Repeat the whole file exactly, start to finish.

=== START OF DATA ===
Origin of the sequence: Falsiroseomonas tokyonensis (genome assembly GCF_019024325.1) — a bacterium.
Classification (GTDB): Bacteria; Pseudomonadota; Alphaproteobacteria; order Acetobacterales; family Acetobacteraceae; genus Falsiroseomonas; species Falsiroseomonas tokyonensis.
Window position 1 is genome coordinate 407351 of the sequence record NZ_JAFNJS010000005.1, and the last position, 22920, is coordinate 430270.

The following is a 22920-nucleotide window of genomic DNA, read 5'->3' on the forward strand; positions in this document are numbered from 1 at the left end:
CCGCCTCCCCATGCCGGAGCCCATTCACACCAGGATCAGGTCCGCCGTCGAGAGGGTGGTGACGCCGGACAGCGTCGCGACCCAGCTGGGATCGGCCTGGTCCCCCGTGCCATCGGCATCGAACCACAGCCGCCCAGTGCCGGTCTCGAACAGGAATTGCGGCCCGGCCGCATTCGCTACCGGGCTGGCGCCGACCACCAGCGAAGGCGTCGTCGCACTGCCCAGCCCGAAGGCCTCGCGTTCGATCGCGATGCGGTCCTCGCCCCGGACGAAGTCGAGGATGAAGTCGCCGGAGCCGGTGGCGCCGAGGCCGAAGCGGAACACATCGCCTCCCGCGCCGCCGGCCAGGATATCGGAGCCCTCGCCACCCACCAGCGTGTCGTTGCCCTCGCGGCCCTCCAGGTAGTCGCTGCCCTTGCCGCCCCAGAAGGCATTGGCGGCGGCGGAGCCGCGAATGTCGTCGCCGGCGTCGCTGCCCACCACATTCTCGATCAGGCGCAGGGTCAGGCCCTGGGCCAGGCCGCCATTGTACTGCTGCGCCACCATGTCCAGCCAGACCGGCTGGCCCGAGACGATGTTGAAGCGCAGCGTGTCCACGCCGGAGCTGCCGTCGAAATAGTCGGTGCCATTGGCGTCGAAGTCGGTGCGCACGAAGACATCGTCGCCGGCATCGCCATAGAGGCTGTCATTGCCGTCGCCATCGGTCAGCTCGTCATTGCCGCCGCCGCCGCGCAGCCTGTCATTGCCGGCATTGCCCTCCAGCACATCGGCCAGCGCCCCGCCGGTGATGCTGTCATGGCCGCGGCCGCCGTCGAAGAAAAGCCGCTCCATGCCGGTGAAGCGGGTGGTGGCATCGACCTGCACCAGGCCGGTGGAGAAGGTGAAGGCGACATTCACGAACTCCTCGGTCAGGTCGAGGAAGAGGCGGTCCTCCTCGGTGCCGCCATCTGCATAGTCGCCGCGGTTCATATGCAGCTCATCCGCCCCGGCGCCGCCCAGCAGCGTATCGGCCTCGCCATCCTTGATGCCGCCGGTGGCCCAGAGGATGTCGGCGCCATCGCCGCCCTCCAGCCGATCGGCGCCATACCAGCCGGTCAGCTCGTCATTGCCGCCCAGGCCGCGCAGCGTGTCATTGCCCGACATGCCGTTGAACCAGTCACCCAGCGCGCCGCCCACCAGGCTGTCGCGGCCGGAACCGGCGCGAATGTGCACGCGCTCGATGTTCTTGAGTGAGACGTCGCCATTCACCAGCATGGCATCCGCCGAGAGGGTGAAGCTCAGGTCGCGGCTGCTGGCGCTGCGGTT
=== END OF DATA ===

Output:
Origin of the sequence: Falsiroseomonas tokyonensis (genome assembly GCF_019024325.1) — a bacterium.
Classification (GTDB): Bacteria; Pseudomonadota; Alphaproteobacteria; order Acetobacterales; family Acetobacteraceae; genus Falsiroseomonas; species Falsiroseomonas tokyonensis.
Window position 1 is genome coordinate 407351 of the sequence record NZ_JAFNJS010000005.1, and the last position, 22920, is coordinate 430270.

The following is a 22920-nucleotide window of genomic DNA, read 5'->3' on the forward strand; positions in this document are numbered from 1 at the left end:
CCGCCTCCCCATGCCGGAGCCCATTCACACCAGGATCAGGTCCGCCGTCGAGAGGGTGGTGACGCCGGACAGCGTCGCGACCCAGCTGGGATCGGCCTGGTCCCCCGTGCCATCGGCATCGAACCACAGCCGCCCAGTGCCGGTCTCGAACAGGAATTGCGGCCCGGCCGCATTCGCTACCGGGCTGGCGCCGACCACCAGCGAAGGCGTCGTCGCACTGCCCAGCCCGAAGGCCTCGCGTTCGATCGCGATGCGGTCCTCGCCCCGGACGAAGTCGAGGATGAAGTCGCCGGAGCCGGTGGCGCCGAGGCCGAAGCGGAACACATCGCCTCCCGCGCCGCCGGCCAGGATATCGGAGCCCTCGCCACCCACCAGCGTGTCGTTGCCCTCGCGGCCCTCCAGGTAGTCGCTGCCCTTGCCGCCCCAGAAGGCATTGGCGGCGGCGGAGCCGCGAATGTCGTCGCCGGCGTCGCTGCCCACCACATTCTCGATCAGGCGCAGGGTCAGGCCCTGGGCCAGGCCGCCATTGTACTGCTGCGCCACCATGTCCAGCCAGACCGGCTGGCCCGAGACGATGTTGAAGCGCAGCGTGTCCACGCCGGAGCTGCCGTCGAAATAGTCGGTGCCATTGGCGTCGAAGTCGGTGCGCACGAAGACATCGTCGCCGGCATCGCCATAGAGGCTGTCATTGCCGTCGCCATCGGTCAGCTCGTCATTGCCGCCGCCGCCGCGCAGCCTGTCATTGCCGGCATTGCCCTCCAGCACATCGGCCAGCGCCCCGCCGGTGATGCTGTCATGGCCGCGGCCGCCGTCGAAGAAAAGCCGCTCCATGCCGGTGAAGCGGGTGGTGGCATCGACCTGCACCAGGCCGGTGGAGAAGGTGAAGGCGACATTCACGAACTCCTCGGTCAGGTCGAGGAAGAGGCGGTCCTCCTCGGTGCCGCCATCTGCATAGTCGCCGCGGTTCATATGCAGCTCATCCGCCCCGGCGCCGCCCAGCAGCGTATCGGCCTCGCCATCCTTGATGCCGCCGGTGGCCCAGAGGATGTCGGCGCCATCGCCGCCCTCCAGCCGATCGGCGCCATACCAGCCGGTCAGCTCGTCATTGCCGCCCAGGCCGCGCAGCGTGTCATTGCCCGACATGCCGTTGAACCAGTCACCCAGCGCGCCGCCCACCAGGCTGTCGCGGCCGGAACCGGCGCGAATGTGCACGCGCTCGATGTTCTTGAGTGAGACGTCGCCATTCACCAGCATGGCATCCGCCGAGAGGGTGAAGCTCAGGTCGCGGCTGCTGGCGCTGCGGTT